Pushes Right to Repair Act

As a vehicle owner, I'm pretty sure you would agree that you should have the right to choose where your car, SUV, minivan or pick up truck are serviced and repaired. You probably wouldn't be too happy if the car company that built your vehicle controlled where you take it for service.

Well, if we are not careful you just might lose your right to get your vehicle serviced at your neighborhood repair shop and be forced to take it to a new car dealership. Why? Because today's modern vehicle is a very high tech machine and nearly every system on it is controlled and monitored by computers. It takes technical information, software and tools for professional technicians to service and diagnose and repair these vehicles.

So, what's the problem? The problem is that the big car companies are not making enough profit selling new cars and they need to make more money selling parts and service. Even though a dealership's parts and service sales accounts for about 12 percent of total sales, it contributes to 48 percent of their total operating profit, according to the National Automobile Dealers Association (NADA) themselves. Compare this to the fact that new car sales are 60 percent of total sales, but only contribute 35 percent to total profit.

To capture a bigger piece of your vehicle service and repair business, they are trying to "lock out" the independent repair shops from the information and tools needed to work on your car so you will have to return to the dealership. Not a pretty picture. But there is something you can do about it.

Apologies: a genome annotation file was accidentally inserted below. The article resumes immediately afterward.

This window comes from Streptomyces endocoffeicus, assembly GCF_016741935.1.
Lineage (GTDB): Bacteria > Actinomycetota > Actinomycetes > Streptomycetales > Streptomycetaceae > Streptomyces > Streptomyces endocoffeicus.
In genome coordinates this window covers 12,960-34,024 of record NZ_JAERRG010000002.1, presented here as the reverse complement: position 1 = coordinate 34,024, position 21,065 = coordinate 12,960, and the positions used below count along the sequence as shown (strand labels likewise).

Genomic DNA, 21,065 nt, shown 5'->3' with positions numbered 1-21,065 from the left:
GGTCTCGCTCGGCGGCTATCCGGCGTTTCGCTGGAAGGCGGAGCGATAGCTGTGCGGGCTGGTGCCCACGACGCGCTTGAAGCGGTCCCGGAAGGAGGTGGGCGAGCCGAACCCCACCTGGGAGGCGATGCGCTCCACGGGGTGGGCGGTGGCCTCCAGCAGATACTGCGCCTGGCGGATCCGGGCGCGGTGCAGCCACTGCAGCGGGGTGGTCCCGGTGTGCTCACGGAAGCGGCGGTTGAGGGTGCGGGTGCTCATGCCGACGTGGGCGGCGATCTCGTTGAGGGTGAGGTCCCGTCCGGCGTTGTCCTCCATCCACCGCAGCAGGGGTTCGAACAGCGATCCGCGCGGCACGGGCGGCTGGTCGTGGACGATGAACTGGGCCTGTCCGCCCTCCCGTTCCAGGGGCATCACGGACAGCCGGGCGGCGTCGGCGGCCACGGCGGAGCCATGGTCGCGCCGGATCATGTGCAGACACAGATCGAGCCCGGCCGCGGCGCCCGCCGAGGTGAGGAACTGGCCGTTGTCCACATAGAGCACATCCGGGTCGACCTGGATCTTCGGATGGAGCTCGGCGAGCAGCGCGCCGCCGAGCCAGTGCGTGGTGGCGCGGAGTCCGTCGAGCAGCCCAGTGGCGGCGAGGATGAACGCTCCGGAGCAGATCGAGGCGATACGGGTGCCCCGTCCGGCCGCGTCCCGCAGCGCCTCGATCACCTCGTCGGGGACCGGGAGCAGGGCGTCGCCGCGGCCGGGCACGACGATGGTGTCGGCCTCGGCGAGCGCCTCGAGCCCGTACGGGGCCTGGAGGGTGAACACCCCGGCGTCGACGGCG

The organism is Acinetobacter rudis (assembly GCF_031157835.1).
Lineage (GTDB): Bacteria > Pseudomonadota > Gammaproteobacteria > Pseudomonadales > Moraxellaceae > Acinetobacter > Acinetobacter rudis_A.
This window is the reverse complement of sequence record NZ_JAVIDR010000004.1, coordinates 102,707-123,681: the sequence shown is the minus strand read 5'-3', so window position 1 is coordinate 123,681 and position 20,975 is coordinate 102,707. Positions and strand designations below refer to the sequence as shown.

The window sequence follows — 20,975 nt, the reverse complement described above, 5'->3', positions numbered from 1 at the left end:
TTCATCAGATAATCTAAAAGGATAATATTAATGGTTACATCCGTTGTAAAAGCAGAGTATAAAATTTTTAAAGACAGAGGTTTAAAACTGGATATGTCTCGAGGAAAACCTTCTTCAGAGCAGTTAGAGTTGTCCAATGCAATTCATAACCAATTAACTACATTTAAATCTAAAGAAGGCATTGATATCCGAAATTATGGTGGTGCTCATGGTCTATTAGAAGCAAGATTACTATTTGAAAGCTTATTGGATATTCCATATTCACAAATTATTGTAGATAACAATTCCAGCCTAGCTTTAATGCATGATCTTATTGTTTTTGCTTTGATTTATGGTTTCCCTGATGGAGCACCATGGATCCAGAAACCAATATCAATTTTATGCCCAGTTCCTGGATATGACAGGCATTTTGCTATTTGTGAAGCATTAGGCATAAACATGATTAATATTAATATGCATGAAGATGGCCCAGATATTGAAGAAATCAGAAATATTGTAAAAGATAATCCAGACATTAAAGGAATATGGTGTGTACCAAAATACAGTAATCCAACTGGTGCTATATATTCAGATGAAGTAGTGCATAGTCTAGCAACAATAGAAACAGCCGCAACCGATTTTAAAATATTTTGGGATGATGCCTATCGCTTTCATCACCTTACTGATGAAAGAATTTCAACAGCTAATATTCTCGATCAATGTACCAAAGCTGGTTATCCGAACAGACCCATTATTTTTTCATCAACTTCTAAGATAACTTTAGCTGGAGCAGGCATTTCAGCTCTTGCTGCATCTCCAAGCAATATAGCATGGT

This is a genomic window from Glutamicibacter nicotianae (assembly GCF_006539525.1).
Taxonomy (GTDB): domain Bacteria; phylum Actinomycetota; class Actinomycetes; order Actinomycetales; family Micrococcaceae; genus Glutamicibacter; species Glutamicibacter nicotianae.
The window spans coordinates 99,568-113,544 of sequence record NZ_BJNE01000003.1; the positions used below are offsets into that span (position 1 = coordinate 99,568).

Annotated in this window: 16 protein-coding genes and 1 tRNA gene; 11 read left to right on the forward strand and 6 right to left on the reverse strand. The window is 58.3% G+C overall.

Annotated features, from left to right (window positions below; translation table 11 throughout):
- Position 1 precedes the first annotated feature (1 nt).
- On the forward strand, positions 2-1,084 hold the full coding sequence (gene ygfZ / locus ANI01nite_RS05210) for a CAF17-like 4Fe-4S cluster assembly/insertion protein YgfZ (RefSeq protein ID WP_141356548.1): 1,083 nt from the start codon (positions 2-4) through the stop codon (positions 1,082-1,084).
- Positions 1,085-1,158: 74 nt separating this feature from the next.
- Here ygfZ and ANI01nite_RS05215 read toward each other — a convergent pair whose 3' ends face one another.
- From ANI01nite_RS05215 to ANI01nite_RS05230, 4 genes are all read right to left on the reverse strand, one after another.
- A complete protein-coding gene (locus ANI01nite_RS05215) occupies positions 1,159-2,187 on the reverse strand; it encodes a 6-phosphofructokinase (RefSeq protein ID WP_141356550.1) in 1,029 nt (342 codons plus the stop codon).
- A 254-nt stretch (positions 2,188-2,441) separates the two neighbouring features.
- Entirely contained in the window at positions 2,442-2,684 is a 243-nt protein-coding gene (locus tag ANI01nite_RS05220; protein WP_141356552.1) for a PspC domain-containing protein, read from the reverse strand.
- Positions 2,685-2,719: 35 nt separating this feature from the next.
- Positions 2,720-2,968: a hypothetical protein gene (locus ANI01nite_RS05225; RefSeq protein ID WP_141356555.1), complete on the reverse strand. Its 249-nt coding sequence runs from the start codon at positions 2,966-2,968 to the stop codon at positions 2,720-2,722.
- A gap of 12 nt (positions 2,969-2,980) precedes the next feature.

You can fight for your right to choose by contacting your congressmen and urging them to support the Motor Vehicle Owners Right to Repair Act (HR 2048). It's easy and takes only a couple minutes to go to www.righttorepair.org to send a letter.

The Motor Vehicle Owners Right to Repair Act is a bill that requires that the same information and tools that car manufacturers provide to their dealerships to service and repair your vehicle should also be available to your neighborhood repair shop. After all, when you buy a vehicle, you should choose where it's fixed, not the giant car companies.

Traci Quick

Executive Secretary

Automotive Wholesalers of Arizona

Phoenix, Ariz.


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